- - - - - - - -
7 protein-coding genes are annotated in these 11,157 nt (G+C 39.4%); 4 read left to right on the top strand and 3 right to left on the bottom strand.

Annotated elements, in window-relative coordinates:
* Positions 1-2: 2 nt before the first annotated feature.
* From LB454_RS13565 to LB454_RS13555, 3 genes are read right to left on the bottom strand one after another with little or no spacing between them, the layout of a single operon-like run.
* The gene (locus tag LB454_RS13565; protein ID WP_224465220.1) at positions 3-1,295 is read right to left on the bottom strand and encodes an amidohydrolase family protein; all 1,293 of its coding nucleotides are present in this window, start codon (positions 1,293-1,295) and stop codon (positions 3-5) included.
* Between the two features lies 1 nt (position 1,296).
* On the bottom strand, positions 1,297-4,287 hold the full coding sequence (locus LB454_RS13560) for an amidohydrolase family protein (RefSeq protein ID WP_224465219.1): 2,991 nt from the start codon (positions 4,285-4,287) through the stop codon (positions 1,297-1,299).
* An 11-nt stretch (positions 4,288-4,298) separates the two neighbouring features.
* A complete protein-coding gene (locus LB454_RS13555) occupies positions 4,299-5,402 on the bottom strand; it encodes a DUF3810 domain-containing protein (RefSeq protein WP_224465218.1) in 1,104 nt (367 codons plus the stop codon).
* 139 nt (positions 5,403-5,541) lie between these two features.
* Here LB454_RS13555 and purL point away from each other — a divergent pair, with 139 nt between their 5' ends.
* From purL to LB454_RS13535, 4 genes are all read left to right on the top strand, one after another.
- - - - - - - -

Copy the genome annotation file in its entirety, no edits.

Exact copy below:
7 protein-coding genes are annotated in these 11,157 nt (G+C 39.4%); 4 read left to right on the top strand and 3 right to left on the bottom strand.

Annotated elements, in window-relative coordinates:
* Positions 1-2: 2 nt before the first annotated feature.
* From LB454_RS13565 to LB454_RS13555, 3 genes are read right to left on the bottom strand one after another with little or no spacing between them, the layout of a single operon-like run.
* The gene (locus tag LB454_RS13565; protein ID WP_224465220.1) at positions 3-1,295 is read right to left on the bottom strand and encodes an amidohydrolase family protein; all 1,293 of its coding nucleotides are present in this window, start codon (positions 1,293-1,295) and stop codon (positions 3-5) included.
* Between the two features lies 1 nt (position 1,296).
* On the bottom strand, positions 1,297-4,287 hold the full coding sequence (locus LB454_RS13560) for an amidohydrolase family protein (RefSeq protein ID WP_224465219.1): 2,991 nt from the start codon (positions 4,285-4,287) through the stop codon (positions 1,297-1,299).
* An 11-nt stretch (positions 4,288-4,298) separates the two neighbouring features.
* A complete protein-coding gene (locus LB454_RS13555) occupies positions 4,299-5,402 on the bottom strand; it encodes a DUF3810 domain-containing protein (RefSeq protein WP_224465218.1) in 1,104 nt (367 codons plus the stop codon).
* 139 nt (positions 5,403-5,541) lie between these two features.
* Here LB454_RS13555 and purL point away from each other — a divergent pair, with 139 nt between their 5' ends.
* From purL to LB454_RS13535, 4 genes are all read left to right on the top strand, one after another.